By Barbara DePompa
, 1105 Government Information Group Custom Media
While storage management can sometimes be difficult to define, the ultimate goal for many federal IT managers is to reduce the cost and amount of manual labor involved in managing storage, backups and archives.
Here are a few tips from industry experts to help optimize storage:1) Employ technology to automate processes, lower costs. Federal IT organizations can gain enormous investment returns on tools that assess under-utilized storage subsystems.
The primary benefit: identifying additional available storage, which can dramatically reduce the need for storage subsystem upgrades to meet growing storage requirements. Such tools can also root out configuration problems within SANs, yielding more available storage. Large organizations with storage arrays tucked in all corners of the data center will likely see the most benefit from these tools. Data deduplication, for example, can help policy managers organize data storage, move data to lower storage tiers as the data ages, prevent premature data deletion, and securely delete data when its retention period expires. 2) Use audit trails and access controls.
Compliance requires regulated access: ensuring that only authorized personnel can access files and make sure that changes to data are closely tracked. When evaluating a compliance tool, audit and access features to prevent unauthorized changes or deletions are important. Even the activities of authorized users should be closely monitored and recorded, so an activity trail evolves. Auditors and lawyers can then follow the trail to ensure compliance. Also, it helps to simulate periodic audits and use compliance tools to address mock discovery requests. Training helps employees prepare for audits and can reveal weaknesses in tools or procedures that should be updated.3) Data classification requires diligent attention.
Storage administrators in the large federal organizations have learned that without stronger management of the entire backup process, it's impossible to tame data growth regardless of the data reduction or protection tools employed. Administrators must find ways to leverage a classification system, and divide structured and unstructured data based on applications being backed up. Identifying data owners throughout an agency is also a necessity to assess storage performance requirements, and find out how long specific data must be retained.4) Investigate storage-as-a-service.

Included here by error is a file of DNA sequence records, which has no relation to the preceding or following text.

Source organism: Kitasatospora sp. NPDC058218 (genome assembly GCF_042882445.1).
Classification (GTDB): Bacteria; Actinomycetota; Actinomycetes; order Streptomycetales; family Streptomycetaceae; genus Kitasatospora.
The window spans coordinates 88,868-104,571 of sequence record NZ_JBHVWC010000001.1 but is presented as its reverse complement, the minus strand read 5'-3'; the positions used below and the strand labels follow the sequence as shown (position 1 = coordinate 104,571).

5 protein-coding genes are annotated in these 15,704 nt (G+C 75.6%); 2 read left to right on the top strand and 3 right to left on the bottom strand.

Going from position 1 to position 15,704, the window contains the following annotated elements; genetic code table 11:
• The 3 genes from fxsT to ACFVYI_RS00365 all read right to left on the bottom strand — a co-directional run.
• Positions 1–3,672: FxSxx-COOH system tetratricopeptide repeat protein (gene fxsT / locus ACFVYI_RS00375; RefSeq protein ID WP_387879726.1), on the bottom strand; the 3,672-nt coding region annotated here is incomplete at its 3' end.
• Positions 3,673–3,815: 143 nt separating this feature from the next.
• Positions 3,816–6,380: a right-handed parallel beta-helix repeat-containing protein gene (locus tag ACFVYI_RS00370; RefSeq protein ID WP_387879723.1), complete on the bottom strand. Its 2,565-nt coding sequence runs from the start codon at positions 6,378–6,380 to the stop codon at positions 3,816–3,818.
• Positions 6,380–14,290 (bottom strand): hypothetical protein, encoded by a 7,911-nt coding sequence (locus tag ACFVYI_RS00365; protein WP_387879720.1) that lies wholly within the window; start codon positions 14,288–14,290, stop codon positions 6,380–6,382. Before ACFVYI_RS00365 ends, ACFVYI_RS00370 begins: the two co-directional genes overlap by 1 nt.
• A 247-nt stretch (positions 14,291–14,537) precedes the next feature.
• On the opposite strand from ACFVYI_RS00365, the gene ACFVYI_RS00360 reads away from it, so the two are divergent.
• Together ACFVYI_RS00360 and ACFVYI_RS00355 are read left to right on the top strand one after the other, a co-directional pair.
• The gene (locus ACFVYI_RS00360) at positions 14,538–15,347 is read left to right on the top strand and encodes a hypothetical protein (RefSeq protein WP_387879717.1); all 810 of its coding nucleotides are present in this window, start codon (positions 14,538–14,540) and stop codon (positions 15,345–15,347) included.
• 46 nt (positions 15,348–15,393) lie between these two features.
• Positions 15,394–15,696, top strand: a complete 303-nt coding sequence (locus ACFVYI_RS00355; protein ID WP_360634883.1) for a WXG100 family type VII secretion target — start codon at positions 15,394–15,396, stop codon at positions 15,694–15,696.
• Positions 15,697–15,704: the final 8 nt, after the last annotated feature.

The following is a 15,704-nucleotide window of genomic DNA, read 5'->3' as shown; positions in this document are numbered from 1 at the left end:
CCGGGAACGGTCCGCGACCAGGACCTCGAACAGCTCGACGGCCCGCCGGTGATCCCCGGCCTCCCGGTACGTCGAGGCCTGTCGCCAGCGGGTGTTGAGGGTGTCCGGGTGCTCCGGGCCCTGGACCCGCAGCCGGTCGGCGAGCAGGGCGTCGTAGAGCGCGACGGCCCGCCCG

This alternative is currently being delivered by suppliers such as DISA, as a way to more accurately account and charge for the storage and computing resources used by different parts of an agency. Some agencies also plan to adopt price lists and service-level agreements similar to the commercial cloud services provided by industry suppliers. Government Computer News reported recently that within phase I of DISA's Rapid Access Computing Environment (RACE), in which agency customers purchase access to a full computing environment on a month-by-month basis at a base price of $500 per server, additional storage capacity has been one of the most requested functions, along with a standardized backup service.5) For low-priority storage, consider the cloud.
While cloud computing storage may be widely touted as the next big thing, most industry observers caution against making large investments quickly, citing security, availability and possible cloud storage location problems that will require further vetting. There are a few places in which cloud storage makes sense now for federal IT organizations, including the archiving of non-critical data and storage for end-users who spend most of their time out of the office, for example. Organizations that have completely run out of data center space should also consider cloud storage solutions for lower priority data storage requirements.